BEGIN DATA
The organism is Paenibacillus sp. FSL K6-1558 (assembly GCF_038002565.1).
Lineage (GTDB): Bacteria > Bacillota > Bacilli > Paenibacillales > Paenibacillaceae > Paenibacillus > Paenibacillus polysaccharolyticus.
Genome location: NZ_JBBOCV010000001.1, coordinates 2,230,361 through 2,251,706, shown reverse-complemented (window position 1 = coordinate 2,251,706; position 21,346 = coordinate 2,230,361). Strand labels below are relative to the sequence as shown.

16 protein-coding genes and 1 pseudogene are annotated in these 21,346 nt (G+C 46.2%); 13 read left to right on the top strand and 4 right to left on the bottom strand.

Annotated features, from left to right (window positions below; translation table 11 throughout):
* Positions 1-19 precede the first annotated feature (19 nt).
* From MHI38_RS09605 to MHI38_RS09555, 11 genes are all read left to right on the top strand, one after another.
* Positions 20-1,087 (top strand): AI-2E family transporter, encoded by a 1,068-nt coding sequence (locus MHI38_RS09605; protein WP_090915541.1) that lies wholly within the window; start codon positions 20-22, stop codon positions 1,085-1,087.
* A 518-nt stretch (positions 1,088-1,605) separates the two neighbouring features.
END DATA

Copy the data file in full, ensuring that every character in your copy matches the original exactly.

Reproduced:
The organism is Paenibacillus sp. FSL K6-1558 (assembly GCF_038002565.1).
Lineage (GTDB): Bacteria > Bacillota > Bacilli > Paenibacillales > Paenibacillaceae > Paenibacillus > Paenibacillus polysaccharolyticus.
Genome location: NZ_JBBOCV010000001.1, coordinates 2,230,361 through 2,251,706, shown reverse-complemented (window position 1 = coordinate 2,251,706; position 21,346 = coordinate 2,230,361). Strand labels below are relative to the sequence as shown.

16 protein-coding genes and 1 pseudogene are annotated in these 21,346 nt (G+C 46.2%); 13 read left to right on the top strand and 4 right to left on the bottom strand.

Annotated features, from left to right (window positions below; translation table 11 throughout):
* Positions 1-19 precede the first annotated feature (19 nt).
* From MHI38_RS09605 to MHI38_RS09555, 11 genes are all read left to right on the top strand, one after another.
* Positions 20-1,087 (top strand): AI-2E family transporter, encoded by a 1,068-nt coding sequence (locus MHI38_RS09605; protein WP_090915541.1) that lies wholly within the window; start codon positions 20-22, stop codon positions 1,085-1,087.
* A 518-nt stretch (positions 1,088-1,605) separates the two neighbouring features.